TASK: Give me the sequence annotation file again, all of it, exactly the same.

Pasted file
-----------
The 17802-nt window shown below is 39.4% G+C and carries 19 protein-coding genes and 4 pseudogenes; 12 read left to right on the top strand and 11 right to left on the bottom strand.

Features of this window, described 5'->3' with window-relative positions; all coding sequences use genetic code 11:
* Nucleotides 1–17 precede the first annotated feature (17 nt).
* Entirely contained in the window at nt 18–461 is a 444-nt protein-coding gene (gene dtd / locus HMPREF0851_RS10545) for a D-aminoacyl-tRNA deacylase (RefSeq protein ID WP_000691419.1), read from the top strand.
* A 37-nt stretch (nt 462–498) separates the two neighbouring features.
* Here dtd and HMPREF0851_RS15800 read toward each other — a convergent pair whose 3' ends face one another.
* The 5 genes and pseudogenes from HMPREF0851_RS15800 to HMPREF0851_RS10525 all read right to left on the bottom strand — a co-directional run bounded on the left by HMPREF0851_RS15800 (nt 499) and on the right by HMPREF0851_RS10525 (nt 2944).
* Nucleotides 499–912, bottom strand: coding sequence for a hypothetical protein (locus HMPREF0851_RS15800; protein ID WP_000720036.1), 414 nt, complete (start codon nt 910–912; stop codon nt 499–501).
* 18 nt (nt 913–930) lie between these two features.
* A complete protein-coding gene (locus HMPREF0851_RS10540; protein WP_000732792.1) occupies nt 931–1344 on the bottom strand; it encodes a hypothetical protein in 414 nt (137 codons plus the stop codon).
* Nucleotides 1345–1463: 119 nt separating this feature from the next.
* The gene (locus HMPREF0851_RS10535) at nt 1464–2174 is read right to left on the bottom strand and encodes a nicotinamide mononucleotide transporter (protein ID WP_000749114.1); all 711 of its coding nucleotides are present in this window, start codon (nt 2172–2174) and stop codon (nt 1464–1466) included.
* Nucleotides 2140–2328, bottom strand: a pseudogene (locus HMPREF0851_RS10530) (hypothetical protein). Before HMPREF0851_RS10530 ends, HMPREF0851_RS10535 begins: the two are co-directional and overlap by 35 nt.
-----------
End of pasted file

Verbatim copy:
The 17802-nt window shown below is 39.4% G+C and carries 19 protein-coding genes and 4 pseudogenes; 12 read left to right on the top strand and 11 right to left on the bottom strand.

Features of this window, described 5'->3' with window-relative positions; all coding sequences use genetic code 11:
* Nucleotides 1–17 precede the first annotated feature (17 nt).
* Entirely contained in the window at nt 18–461 is a 444-nt protein-coding gene (gene dtd / locus HMPREF0851_RS10545) for a D-aminoacyl-tRNA deacylase (RefSeq protein ID WP_000691419.1), read from the top strand.
* A 37-nt stretch (nt 462–498) separates the two neighbouring features.
* Here dtd and HMPREF0851_RS15800 read toward each other — a convergent pair whose 3' ends face one another.
* The 5 genes and pseudogenes from HMPREF0851_RS15800 to HMPREF0851_RS10525 all read right to left on the bottom strand — a co-directional run bounded on the left by HMPREF0851_RS15800 (nt 499) and on the right by HMPREF0851_RS10525 (nt 2944).
* Nucleotides 499–912, bottom strand: coding sequence for a hypothetical protein (locus HMPREF0851_RS15800; protein ID WP_000720036.1), 414 nt, complete (start codon nt 910–912; stop codon nt 499–501).
* 18 nt (nt 913–930) lie between these two features.
* A complete protein-coding gene (locus HMPREF0851_RS10540; protein WP_000732792.1) occupies nt 931–1344 on the bottom strand; it encodes a hypothetical protein in 414 nt (137 codons plus the stop codon).
* Nucleotides 1345–1463: 119 nt separating this feature from the next.
* The gene (locus HMPREF0851_RS10535) at nt 1464–2174 is read right to left on the bottom strand and encodes a nicotinamide mononucleotide transporter (protein ID WP_000749114.1); all 711 of its coding nucleotides are present in this window, start codon (nt 2172–2174) and stop codon (nt 1464–1466) included.
* Nucleotides 2140–2328, bottom strand: a pseudogene (locus HMPREF0851_RS10530) (hypothetical protein). Before HMPREF0851_RS10530 ends, HMPREF0851_RS10535 begins: the two are co-directional and overlap by 35 nt.